The Northern Hawk Owl, as its name implies, has characteristics of both owls and hawks. Its long tail and perching habits are reminiscent of a hawk, while its round face and nocturnal nature are typical owl traits. Its preferred habitats are typically in northern boreal forests, far from human habitation.

The presence of this owl in South Dakota is considered accidental, meaning it’s not typically found in this region. The species is well known for its ability to detect—primarily by sight—prey at a distance of up to 800 meters (half a mile).

Did you know? Despite its owl classification, the Northern Hawk Owl hunts primarily during the day, just like a hawk!

Great Gray Owl (Accidental)

Great Grey Owl
  • Scientific name: Strix nebulosa
  • Size: 61-84 cm (24-33 in)
  • Weight: 790-1450 g (27.9-51.1 oz)
  • Wingspan: 142 cm (56 in)
  • Time of the year: Accidental, no specific timeframe

Known as the Phantom of the North, the Great Gray Owl is one of the largest owl species in the world. It boasts a remarkable wingspan and size, yet it is actually lighter than it looks due to its fluffy plumage. The Great Gray Owl is best known for its distinctive facial disc, giving it an appearance of great wisdom and age.

In South Dakota, sighting this owl is considered accidental as they typically inhabit the northern boreal forests. Their hunting strategy involves perching on a high spot and diving down onto prey hidden under the snow or in the grass.

Did you know? The Great Gray Owl has exceptional hearing, and it can locate prey hidden under a foot of snow or in tunnels below the ground!

Boreal Owl (Accidental)

Boreal Owl
  • Scientific name: Aegolius funereus
  • Size: 22-27 cm (8.7-10.6 in)
  • Weight: 93-170 g (3.3-6.0 oz)
  • Wingspan: 55 cm (21.6 in)
  • Time of the year: Accidental, no specific timeframe

A little owl with a big attitude, the Boreal Owl is a northern species that can sometimes venture south, leading to accidental sightings in South Dakota. Recognized by its distinct white facial disc, spotted head, and yellow eyes, this owl prefers boreal forests and alpine regions.

Boreal Owls feed primarily on small mammals, particularly voles, and they are known for their distinctive trilling call, which echoes through the silent winter nights in the boreal forest. Despite their small size, these owls are fierce hunters and can take down prey larger than themselves.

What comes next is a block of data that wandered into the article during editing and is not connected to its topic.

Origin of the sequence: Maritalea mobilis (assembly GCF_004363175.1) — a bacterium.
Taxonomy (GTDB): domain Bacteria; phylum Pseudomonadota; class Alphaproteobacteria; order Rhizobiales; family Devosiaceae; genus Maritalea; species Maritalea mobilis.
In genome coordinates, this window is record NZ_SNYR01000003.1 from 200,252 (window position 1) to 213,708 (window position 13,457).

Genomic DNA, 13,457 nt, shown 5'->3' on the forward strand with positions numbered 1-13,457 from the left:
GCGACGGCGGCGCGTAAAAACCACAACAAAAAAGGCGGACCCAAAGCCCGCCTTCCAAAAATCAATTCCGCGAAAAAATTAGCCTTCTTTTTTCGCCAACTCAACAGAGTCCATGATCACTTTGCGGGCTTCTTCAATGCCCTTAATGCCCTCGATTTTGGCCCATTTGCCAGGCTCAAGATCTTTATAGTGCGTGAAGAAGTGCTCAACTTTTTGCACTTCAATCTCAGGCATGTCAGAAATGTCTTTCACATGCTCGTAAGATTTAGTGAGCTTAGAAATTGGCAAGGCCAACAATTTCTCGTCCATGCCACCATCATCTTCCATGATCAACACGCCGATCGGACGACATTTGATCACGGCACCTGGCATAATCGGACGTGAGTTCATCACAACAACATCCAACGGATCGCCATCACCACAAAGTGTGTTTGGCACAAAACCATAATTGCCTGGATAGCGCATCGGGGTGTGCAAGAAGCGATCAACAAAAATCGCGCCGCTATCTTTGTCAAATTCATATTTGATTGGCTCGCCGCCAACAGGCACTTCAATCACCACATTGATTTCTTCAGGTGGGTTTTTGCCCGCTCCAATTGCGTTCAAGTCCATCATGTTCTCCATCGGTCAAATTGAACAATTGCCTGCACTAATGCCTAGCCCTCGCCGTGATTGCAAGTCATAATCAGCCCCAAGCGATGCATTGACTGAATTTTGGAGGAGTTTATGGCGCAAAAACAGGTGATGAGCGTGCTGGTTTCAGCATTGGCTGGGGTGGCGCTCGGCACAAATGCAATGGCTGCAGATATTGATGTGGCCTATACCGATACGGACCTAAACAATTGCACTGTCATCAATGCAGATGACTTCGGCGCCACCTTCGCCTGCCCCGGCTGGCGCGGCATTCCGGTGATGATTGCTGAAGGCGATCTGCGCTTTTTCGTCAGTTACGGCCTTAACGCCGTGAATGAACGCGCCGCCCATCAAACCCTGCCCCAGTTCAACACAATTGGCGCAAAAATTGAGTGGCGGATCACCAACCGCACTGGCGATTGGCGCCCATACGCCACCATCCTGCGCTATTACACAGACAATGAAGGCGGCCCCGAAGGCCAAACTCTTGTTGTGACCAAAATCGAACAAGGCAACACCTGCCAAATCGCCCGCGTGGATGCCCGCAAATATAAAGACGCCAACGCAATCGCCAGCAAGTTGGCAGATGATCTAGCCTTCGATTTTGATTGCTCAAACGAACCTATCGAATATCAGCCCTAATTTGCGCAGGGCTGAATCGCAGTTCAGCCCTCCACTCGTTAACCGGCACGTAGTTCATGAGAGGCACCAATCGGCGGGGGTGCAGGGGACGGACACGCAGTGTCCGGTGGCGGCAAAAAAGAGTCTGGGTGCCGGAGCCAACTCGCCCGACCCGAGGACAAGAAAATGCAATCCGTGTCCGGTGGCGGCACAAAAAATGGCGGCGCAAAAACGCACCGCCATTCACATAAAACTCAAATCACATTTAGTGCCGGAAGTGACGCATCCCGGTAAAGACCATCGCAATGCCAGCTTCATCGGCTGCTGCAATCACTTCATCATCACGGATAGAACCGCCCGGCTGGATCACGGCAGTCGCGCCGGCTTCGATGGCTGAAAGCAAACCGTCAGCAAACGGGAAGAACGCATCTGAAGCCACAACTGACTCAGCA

Did you know? The Boreal Owl is also known as the “Tengmalm’s Owl” in Europe, named after the Swedish naturalist Peter Gustaf Tengmalm.

Where & How to Observe Owls in South Dakota

From the expansive grasslands to the rugged terrain of the Black Hills and Badlands, South Dakota is a state filled with diverse habitats that support a myriad of bird species, including owls. However, owls are elusive, and spotting them can be a thrilling challenge.

  1. Black Hills National Forest: This mountainous region in western South Dakota is a haven for Great Horned Owls and Eastern Screech Owls. It’s also where you might accidentally stumble upon a Boreal Owl.
  2. Badlands National Park: As the sun sets, the grasslands and rocky outcroppings of this national park become a hunting ground for Burrowing Owls.
  3. Custer State Park: This park’s diverse habitats attract a variety of owls, including Great Horned Owls and occasionally, Barred Owls.
  4. Bear Butte State Park: The mix of grasslands and small wooded areas can attract Barn Owls and other species.
  5. The Prairie Pothole Region: This region, known for its shallow wetlands and grasslands, is a great place to look for Short-Eared Owls and Northern Saw-Whet Owls.
  6. Big Sioux Recreation Area: Located in the state’s eastern corner, this area’s forested sections can be great for spotting Barred Owls.

Quick Tips For Owl Spotting

  • Time of Day: Owls are mostly nocturnal, so your best bet to spot them is during dusk and dawn. However, some species like the Burrowing Owl and Northern Hawk Owl can be active during the day.
  • Be Quiet: Owls have keen hearing, so avoid loud noises that could scare them away.
  • Look Up: Owls often perch high in trees during the day. Look for silhouette shapes or droppings and pellets at the base of trees.
  • Listen: Learn the calls of different owl species. Their vocalizations can often lead you to their location.
  • Patience: Spotting owls can take time. Be patient and enjoy the peacefulness of nature while you wait.
  • Respect Nature: Remember, owls are protected under the Migratory Bird Treaty Act, which makes it illegal to harass, capture, or kill these birds. Always observe from a distance and respect their habitats.
  • Guided Tours: Consider joining a guided birdwatching tour, where experienced guides can help you spot and identify these magnificent birds.

Happy owl spotting in South Dakota!

Owls in Other States